Leaded valley gutter with three 'drips' or steps Faulty roll detailing
Above: A roll which terminates short of the drip, allowing moisture to penetrate under the lap: the fault is immediately visible from even a cursory inspection of a roof. Below: Underside lead corrosion can occur where lead which has not formed a stable patina is exposed to condensation.
Lead sheet damaged by underside corrosion
Main picture: A valley gutter with lead rolls in each bay, correctly detailed so that the roll terminates neatly at the drip. The section nearest the eaves is often sufficiently narrow not to need a lead roll.


Rolls are commonly used to reduce the width of lead sheets in wide gutters. In effect a roll is a small upstand made of a rounded wooden core: sheets of lead on either side of the core are lapped over this upstand. In a valley gutter, for example, as the gutter rises in steps from the outlet to the back of the valley, the width widens, making the introduction of a roll necessary on the sections furthest from the outlet.

Incorrect roll ends are a common cause of failure in both flat roofing and gutters. A roll end really must finish at the very edge of a drip or step, but very often roll ends are left well short, allowing water to track under the lap, around the end of the roll and into the substructure. Short roll ends are possibly one of the most obvious visible defects to spot on a lead roof.


The final area to be considered with regard to common defects in lead installations is a problem that has only recently been properly identified and understood. It is caused by condensation on the underside of the lead sheet where, in the absence of weathering, the lead may not have formed a stable patina, leaving it vulnerable to decay.

One source of condensation is warm moist air from rooms below, such as a kitchen, bathroom or even a heavily used function room, which condenses on the cold underside of the lead if there is no airflow. Another common cause is thermal pumping: if the lead sheet is laid on an unventilated warm roof (with boards laid directly onto insulation sealed from below by a vapour barrier), a rain shower on a warm day will cause the air inside the roof to cool rapidly and contract, sucking in air and water through the laps in the lead above. Once inside, it evaporates in the warmth and condenses when the temperature drops against the cool underside of the lead.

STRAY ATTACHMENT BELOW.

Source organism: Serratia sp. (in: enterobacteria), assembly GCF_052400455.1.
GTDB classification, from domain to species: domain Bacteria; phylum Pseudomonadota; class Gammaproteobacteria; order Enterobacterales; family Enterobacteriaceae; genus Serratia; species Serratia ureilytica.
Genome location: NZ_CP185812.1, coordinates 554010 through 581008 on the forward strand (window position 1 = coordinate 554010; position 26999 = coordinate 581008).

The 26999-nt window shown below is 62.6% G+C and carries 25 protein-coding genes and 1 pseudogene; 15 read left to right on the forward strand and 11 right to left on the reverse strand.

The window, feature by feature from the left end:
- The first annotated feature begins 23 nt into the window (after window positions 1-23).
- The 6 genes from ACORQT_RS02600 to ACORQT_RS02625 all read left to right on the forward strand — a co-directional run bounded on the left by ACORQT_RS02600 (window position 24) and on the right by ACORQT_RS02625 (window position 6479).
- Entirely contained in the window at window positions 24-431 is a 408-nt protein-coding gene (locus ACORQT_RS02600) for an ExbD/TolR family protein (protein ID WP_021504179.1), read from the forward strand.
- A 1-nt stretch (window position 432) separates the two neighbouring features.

In both cases, in the absence of a stable patina, the water causes the lead to corrode through flaking (much the same as rust on steel) until holes begin to appear in the sheet from below. Dry or wet rot can also be created in the substrate.

Where underside corrosion is identified, the solution typically involves relaying the lead over a new ventilated substrate.


In summary, lead sheet is no different in many respects to most roofing materials in that it will not work if it is not detailed and fitted correctly.

When working on buildings of architectural or historic significance, many main contractors decide the most cost effective route is to place the whole roofing package in the hands of a general sub contractor. This is often a critical and costly mistake which can lead to an outbreak of dry rot requiring extensive repairs to interior roof structures, and the all too familiar refrain: 'It was only a piece of flashing – I didn’t think I needed a specialist'.



Recommended Reading

Rolled Lead Sheet – The Complete Manual (Reprinted June 2007), The Lead Sheet Association, Tonbridge, Kent



The Building Conservation Directory, 2011


STEVE HEMPSTOCK has been in the lead industry for 42 years and is the managing director of North West Lead Ltd in Cheshire. He has been a member of the council of the Lead Contractors Association since 1989 and has served two terms as chairman. He is a qualified City & Guilds D32/D33 external assessor for leadwork.